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Legislative Assembly for the ACT: 1999 Week 11 Hansard (21 October) . . Page.. 3430 ..

MR HUMPHRIES (continuing):

This subordinate legislation is about access to information. It is about giving women the right to be able to understand what is taking place in a very important procedure like an abortion. It is not about distorting the facts. It is not about portraying something otherwise than as it is. The information is accurate. The argument was put to me and to Mr Smyth, subsequent to the tabling of Subordinate Law No. 15, that there were some inaccuracies in the original pamphlet we had prepared. We accepted that argument and, in consultation with the Minister for Health and his department, made changes to the schedule to reflect concerns expressed by medical practitioners.

I hope that even Mr Berry would concede that the schedule that Subordinate Law No. 23 gives rise to is more accurate and more capable of creating an accurate impression of what goes on than was the case with the original legislation. That leaves us to ask why are we debating Subordinate Law No. 23 when it improves Subordinate Law No. 15 and Subordinate Law No. 15 has already been debated.

Mr Berry urges us to respect the views of the panel. I simply say to those who think that that is a persuasive argument: What would Mr Berry and other members who support his view in this place have said had the panel recommended the inclusion of pictures?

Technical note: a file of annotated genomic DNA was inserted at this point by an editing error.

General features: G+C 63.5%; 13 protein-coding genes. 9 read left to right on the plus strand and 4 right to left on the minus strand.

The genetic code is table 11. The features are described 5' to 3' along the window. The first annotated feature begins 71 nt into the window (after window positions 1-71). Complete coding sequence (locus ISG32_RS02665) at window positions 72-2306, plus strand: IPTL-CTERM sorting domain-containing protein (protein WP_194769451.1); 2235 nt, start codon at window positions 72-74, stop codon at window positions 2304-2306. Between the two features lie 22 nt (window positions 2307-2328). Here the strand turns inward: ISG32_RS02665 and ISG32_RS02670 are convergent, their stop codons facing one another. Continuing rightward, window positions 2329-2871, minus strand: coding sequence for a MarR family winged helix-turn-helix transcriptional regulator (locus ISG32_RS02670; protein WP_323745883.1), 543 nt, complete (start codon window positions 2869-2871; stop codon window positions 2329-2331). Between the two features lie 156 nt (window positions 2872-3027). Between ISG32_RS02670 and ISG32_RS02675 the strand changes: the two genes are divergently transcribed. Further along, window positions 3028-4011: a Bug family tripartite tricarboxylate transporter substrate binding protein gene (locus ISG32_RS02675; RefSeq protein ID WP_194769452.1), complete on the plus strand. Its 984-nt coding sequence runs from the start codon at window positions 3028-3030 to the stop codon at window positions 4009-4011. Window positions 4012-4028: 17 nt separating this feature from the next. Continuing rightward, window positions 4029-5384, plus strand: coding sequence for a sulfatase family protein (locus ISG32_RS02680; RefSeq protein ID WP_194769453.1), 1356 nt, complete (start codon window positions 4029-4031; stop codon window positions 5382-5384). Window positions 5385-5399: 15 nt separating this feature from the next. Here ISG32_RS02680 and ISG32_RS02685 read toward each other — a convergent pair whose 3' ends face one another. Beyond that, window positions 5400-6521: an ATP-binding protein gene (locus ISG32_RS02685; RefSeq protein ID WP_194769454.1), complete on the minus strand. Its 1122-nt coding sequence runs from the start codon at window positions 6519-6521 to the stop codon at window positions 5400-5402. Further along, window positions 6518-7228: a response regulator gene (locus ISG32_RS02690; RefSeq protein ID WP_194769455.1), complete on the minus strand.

Mr Berry: We would have said they were wrong.

MR HUMPHRIES: Exactly. I welcome Mr Berry's interjection - only that one. He said that he would have said that they were wrong. Mr Berry is saying that we should support the views of the panel because they recommended against pictures. But had they said that we should have had pictures he would have been opposing the views of the panel. What Mr Berry has confirmed is that the views of the panel are irrelevant to that debate. The issue for us to decide here is: Should there be pictures or should there not?

Mr Berry argued that we should not allow these regulations to extend the scope of Mr Osborne's legislation passed by the Assembly. These regulations do not extend the scope of the legislation. They cannot extend the scope of the legislation, because subordinate laws may not enlarge the scope of what is provided for in the substantive law under which they are made. That is a matter of law. If a regulation does enlarge the scope of the legislation, it will be struck down.

Mr Berry says, "Leave it to women and their doctors". Mr Berry well knows that in previous debates he has exhibited considerable lack of trust in doctors. He has made many disparaging comments about doctors. On this occasion, selectively, he decides that doctors can be trusted to provide women with information about the consequences of an abortion. Women are entitled to written information which gives them a clear picture of what is facing them. I urge members to vote no to Mr Berry's motion.

MR SPEAKER: Before I call the next speaker, I would like to acknowledge the presence in the gallery of pupils from Saints Peter and Paul Primary School in Garran, who are here as part of their local government course. I welcome you to your Assembly.

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